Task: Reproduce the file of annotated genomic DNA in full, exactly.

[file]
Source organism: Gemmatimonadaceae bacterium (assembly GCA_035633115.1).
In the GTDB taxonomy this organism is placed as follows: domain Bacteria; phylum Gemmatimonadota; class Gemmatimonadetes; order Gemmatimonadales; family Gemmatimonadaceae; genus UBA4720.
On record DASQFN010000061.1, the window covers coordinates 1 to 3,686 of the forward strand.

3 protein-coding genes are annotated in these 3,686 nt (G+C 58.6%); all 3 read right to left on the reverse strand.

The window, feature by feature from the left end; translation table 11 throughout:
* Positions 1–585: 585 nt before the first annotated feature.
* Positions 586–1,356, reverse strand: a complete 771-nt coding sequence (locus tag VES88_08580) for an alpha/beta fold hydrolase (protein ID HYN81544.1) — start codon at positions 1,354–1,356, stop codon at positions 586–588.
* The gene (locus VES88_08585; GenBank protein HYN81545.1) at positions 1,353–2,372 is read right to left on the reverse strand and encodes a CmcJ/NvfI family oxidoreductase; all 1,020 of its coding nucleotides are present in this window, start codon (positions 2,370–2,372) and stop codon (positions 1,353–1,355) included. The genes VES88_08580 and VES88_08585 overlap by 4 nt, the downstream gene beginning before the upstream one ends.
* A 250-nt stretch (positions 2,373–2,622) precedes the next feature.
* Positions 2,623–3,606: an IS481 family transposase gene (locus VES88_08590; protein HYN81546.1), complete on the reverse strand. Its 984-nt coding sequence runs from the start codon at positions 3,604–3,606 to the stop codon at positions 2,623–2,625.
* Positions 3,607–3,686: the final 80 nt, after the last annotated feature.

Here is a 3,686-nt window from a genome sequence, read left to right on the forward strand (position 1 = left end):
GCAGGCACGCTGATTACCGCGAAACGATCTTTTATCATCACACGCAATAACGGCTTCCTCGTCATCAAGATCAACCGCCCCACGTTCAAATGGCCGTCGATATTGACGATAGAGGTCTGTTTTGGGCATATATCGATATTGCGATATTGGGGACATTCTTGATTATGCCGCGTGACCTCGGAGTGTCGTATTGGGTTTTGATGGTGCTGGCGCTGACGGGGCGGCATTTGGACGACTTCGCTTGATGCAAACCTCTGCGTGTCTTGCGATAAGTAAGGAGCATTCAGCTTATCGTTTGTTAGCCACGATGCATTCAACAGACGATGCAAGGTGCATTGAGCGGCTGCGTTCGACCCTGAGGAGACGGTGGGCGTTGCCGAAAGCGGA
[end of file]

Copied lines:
Source organism: Gemmatimonadaceae bacterium (assembly GCA_035633115.1).
In the GTDB taxonomy this organism is placed as follows: domain Bacteria; phylum Gemmatimonadota; class Gemmatimonadetes; order Gemmatimonadales; family Gemmatimonadaceae; genus UBA4720.
On record DASQFN010000061.1, the window covers coordinates 1 to 3,686 of the forward strand.

3 protein-coding genes are annotated in these 3,686 nt (G+C 58.6%); all 3 read right to left on the reverse strand.

The window, feature by feature from the left end; translation table 11 throughout:
* Positions 1–585: 585 nt before the first annotated feature.
* Positions 586–1,356, reverse strand: a complete 771-nt coding sequence (locus tag VES88_08580) for an alpha/beta fold hydrolase (protein ID HYN81544.1) — start codon at positions 1,354–1,356, stop codon at positions 586–588.
* The gene (locus VES88_08585; GenBank protein HYN81545.1) at positions 1,353–2,372 is read right to left on the reverse strand and encodes a CmcJ/NvfI family oxidoreductase; all 1,020 of its coding nucleotides are present in this window, start codon (positions 2,370–2,372) and stop codon (positions 1,353–1,355) included. The genes VES88_08580 and VES88_08585 overlap by 4 nt, the downstream gene beginning before the upstream one ends.
* A 250-nt stretch (positions 2,373–2,622) precedes the next feature.
* Positions 2,623–3,606: an IS481 family transposase gene (locus VES88_08590; protein HYN81546.1), complete on the reverse strand. Its 984-nt coding sequence runs from the start codon at positions 3,604–3,606 to the stop codon at positions 2,623–2,625.
* Positions 3,607–3,686: the final 80 nt, after the last annotated feature.

Here is a 3,686-nt window from a genome sequence, read left to right on the forward strand (position 1 = left end):
GCAGGCACGCTGATTACCGCGAAACGATCTTTTATCATCACACGCAATAACGGCTTCCTCGTCATCAAGATCAACCGCCCCACGTTCAAATGGCCGTCGATATTGACGATAGAGGTCTGTTTTGGGCATATATCGATATTGCGATATTGGGGACATTCTTGATTATGCCGCGTGACCTCGGAGTGTCGTATTGGGTTTTGATGGTGCTGGCGCTGACGGGGCGGCATTTGGACGACTTCGCTTGATGCAAACCTCTGCGTGTCTTGCGATAAGTAAGGAGCATTCAGCTTATCGTTTGTTAGCCACGATGCATTCAACAGACGATGCAAGGTGCATTGAGCGGCTGCGTTCGACCCTGAGGAGACGGTGGGCGTTGCCGAAAGCGGA